Monday, June 21, 2010

Metabolizing Our Parents

Mountain pine beetles killed these Lodgepole P...

"Like the pine trees lining the winding road, I've got a name, I've got a name...and I carry it with me like my daddy did, but I'm living the dream that he kept hid..." ~ Jim Croce

I just realized, a few moments ago, that I've had these lyrics all wrong for years. I always thought, thanks to the sound quality of my car stereo, that Croce the Younger was living a dream that was impossible for Croce the Elder, because the latter had died ("that he can't live"). Change two words and an entire song takes on new meaning. The life chosen by the son was a dream shared by father and son, though only one of them pursued it.

There's always the temptation to idealize someone after they're gone, overlooking faults and character flaws to create in our minds the person we wished they were, rather than the all-too-human one we really knew. I try to be careful, when writing about my father, to avoid that -- on the one hand, it doesn't do me any good and on the other, it creates a false image of the person he truly was.

I'm bringing this up since, like most guys, I find myself resembling my father as time goes along. It could be argued that it's the act of contemplation that results in likeness, and if that's true, then contemplating his positive attributes is definitely better than the other way around. For the most part, though, I think it's unconscious and I'll express one of his mannerisms unexpectedly. Fortunately, he was a handsome man and became more so with age, so at least I don't have to worry about turning into an ogre when I'm 99. Thank God for small blessings.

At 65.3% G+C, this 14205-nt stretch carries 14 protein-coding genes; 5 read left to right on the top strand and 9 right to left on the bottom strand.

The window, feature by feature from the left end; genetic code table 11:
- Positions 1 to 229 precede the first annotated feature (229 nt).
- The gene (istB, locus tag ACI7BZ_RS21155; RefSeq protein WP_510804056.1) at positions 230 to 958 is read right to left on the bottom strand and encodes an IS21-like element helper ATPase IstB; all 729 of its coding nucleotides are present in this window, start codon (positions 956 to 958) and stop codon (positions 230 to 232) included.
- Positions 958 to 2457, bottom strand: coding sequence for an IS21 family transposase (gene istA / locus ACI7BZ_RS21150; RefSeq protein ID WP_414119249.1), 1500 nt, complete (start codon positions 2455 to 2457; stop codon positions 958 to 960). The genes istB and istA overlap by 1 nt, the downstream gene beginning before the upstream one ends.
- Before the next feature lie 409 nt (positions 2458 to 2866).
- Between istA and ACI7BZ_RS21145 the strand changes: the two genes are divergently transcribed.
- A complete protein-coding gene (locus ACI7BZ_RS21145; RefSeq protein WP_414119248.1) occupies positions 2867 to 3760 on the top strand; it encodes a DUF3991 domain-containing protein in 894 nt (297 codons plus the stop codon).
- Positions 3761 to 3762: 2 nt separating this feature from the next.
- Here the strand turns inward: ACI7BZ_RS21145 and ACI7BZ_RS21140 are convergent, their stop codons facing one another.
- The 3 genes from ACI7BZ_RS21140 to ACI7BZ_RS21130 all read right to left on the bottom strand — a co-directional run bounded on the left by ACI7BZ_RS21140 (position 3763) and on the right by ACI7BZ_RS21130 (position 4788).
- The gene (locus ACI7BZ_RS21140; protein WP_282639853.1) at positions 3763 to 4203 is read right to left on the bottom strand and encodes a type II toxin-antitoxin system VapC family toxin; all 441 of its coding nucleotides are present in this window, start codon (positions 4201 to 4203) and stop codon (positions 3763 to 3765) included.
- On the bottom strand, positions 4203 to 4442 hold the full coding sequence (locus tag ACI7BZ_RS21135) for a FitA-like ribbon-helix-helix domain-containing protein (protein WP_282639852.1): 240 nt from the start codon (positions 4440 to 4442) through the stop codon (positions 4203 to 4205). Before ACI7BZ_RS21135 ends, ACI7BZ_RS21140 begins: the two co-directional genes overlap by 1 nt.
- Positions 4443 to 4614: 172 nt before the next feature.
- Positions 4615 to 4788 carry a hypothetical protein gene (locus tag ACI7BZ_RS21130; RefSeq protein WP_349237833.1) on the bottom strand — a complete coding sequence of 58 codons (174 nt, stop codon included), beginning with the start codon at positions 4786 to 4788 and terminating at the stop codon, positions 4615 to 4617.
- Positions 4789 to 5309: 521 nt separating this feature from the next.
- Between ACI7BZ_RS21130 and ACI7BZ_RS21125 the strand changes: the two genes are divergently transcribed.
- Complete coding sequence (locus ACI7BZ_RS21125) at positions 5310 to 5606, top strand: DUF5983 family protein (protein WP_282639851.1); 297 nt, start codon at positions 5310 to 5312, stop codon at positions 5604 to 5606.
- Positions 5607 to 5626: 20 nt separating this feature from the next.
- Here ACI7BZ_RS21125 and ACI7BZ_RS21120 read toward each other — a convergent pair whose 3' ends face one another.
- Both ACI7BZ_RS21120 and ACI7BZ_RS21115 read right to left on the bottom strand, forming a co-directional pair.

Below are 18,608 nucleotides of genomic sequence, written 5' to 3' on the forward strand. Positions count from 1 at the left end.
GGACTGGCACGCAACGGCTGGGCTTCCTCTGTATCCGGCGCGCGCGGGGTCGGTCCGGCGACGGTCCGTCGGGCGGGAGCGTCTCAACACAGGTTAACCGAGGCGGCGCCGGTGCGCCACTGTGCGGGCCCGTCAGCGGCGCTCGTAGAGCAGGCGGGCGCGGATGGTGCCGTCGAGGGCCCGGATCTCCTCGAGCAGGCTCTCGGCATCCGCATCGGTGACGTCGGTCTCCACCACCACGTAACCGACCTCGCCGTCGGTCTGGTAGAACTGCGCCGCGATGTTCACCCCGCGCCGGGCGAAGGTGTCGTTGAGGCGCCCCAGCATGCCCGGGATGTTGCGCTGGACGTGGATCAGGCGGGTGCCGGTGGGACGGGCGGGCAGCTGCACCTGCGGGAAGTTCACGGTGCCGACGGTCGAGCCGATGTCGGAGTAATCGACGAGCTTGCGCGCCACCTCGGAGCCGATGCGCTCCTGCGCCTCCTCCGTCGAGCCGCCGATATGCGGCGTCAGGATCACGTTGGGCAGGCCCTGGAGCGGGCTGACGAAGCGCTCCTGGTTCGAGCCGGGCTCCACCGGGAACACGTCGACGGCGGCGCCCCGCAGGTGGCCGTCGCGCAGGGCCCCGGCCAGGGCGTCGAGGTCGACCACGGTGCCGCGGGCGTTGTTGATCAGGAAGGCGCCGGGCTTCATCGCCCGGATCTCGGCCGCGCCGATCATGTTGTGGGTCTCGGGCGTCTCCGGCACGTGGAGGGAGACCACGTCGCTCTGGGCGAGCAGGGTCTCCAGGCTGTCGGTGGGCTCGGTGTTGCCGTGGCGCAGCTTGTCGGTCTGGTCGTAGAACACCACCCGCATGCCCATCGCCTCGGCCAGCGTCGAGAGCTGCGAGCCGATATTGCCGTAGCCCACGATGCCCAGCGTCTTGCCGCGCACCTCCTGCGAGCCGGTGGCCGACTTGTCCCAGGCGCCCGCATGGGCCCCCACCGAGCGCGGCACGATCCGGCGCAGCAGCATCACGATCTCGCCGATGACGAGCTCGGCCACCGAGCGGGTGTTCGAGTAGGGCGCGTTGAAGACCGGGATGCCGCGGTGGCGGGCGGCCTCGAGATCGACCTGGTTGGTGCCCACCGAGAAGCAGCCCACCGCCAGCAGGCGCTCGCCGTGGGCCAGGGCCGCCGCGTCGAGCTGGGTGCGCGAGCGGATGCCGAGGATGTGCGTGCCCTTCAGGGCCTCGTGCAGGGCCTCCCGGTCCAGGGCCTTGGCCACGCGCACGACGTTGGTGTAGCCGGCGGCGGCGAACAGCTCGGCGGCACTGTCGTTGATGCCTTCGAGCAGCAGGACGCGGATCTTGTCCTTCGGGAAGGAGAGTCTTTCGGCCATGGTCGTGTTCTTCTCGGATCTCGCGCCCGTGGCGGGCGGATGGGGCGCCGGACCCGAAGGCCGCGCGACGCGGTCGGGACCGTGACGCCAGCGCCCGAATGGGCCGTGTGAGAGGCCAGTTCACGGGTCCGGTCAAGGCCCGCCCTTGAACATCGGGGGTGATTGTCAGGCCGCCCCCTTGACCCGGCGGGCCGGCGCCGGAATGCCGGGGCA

When it comes to the hidden lives of fathers -- or mothers, for that matter -- children can be in an awkward position. One of the developmental tasks of adulthood that seems to come up consistently in therapy is the reconciliation of who we've become or wish to become with some critical aspect of the unlived lives of our parents. Even if mom or dad never said a word, children pick up on the ways their parents have been frustrated, unsatisfied, or felt life had passed them by.

I'm not entirely sure it's a bad thing to try to redeem one's parents in the sense that having internalized some aspect of their experience, we've taken it in our own direction. True, some things can be dysfunctional as well as functional, the former usually being to blame for getting people into therapy. But because parents are a part of us, we can't excise their influence as easily as a surgeon removing a blown and ruptured appendix. For good or ill, we have to deal with what we've taken in so that it is a more accurate representative of us as persons.

I have an idea most of us do this without thinking about it. We marry, have children, become proficient in a career, and come to grips with mom and dad along the way. But when circumstances intervene and one or both parents are taken from us, the natural course of events may be altered. In those situations, we don't have presence to guide us and we have to rely on instinct and self-awareness. It seems unfair, our children don't have one pair of grandparents to look up to, but if we've done the work of "metabolizing" and reintegrating mom and dad into our own identity, the kids will have them, because they'll have them through us. And so will we.


(Public Domain image via Wikipedia)
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